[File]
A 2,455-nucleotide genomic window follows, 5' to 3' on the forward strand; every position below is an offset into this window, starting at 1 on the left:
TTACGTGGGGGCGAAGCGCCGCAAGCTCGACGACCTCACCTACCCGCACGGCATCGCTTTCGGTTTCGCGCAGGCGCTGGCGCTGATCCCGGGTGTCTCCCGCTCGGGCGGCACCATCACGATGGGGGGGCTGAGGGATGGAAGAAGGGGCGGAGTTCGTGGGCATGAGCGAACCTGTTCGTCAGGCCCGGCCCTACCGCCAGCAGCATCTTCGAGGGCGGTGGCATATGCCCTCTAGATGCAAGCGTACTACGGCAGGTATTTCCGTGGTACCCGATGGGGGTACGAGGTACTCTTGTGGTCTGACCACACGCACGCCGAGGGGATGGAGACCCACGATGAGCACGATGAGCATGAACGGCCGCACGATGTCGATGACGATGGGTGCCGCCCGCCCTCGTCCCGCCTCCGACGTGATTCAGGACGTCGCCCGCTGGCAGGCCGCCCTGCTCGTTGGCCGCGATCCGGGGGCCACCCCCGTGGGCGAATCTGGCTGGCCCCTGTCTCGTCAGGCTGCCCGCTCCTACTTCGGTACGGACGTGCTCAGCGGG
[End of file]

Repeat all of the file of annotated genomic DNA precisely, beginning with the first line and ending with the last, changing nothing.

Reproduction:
A 2,455-nucleotide genomic window follows, 5' to 3' on the forward strand; every position below is an offset into this window, starting at 1 on the left:
TTACGTGGGGGCGAAGCGCCGCAAGCTCGACGACCTCACCTACCCGCACGGCATCGCTTTCGGTTTCGCGCAGGCGCTGGCGCTGATCCCGGGTGTCTCCCGCTCGGGCGGCACCATCACGATGGGGGGGCTGAGGGATGGAAGAAGGGGCGGAGTTCGTGGGCATGAGCGAACCTGTTCGTCAGGCCCGGCCCTACCGCCAGCAGCATCTTCGAGGGCGGTGGCATATGCCCTCTAGATGCAAGCGTACTACGGCAGGTATTTCCGTGGTACCCGATGGGGGTACGAGGTACTCTTGTGGTCTGACCACACGCACGCCGAGGGGATGGAGACCCACGATGAGCACGATGAGCATGAACGGCCGCACGATGTCGATGACGATGGGTGCCGCCCGCCCTCGTCCCGCCTCCGACGTGATTCAGGACGTCGCCCGCTGGCAGGCCGCCCTGCTCGTTGGCCGCGATCCGGGGGCCACCCCCGTGGGCGAATCTGGCTGGCCCCTGTCTCGTCAGGCTGCCCGCTCCTACTTCGGTACGGACGTGCTCAGCGGG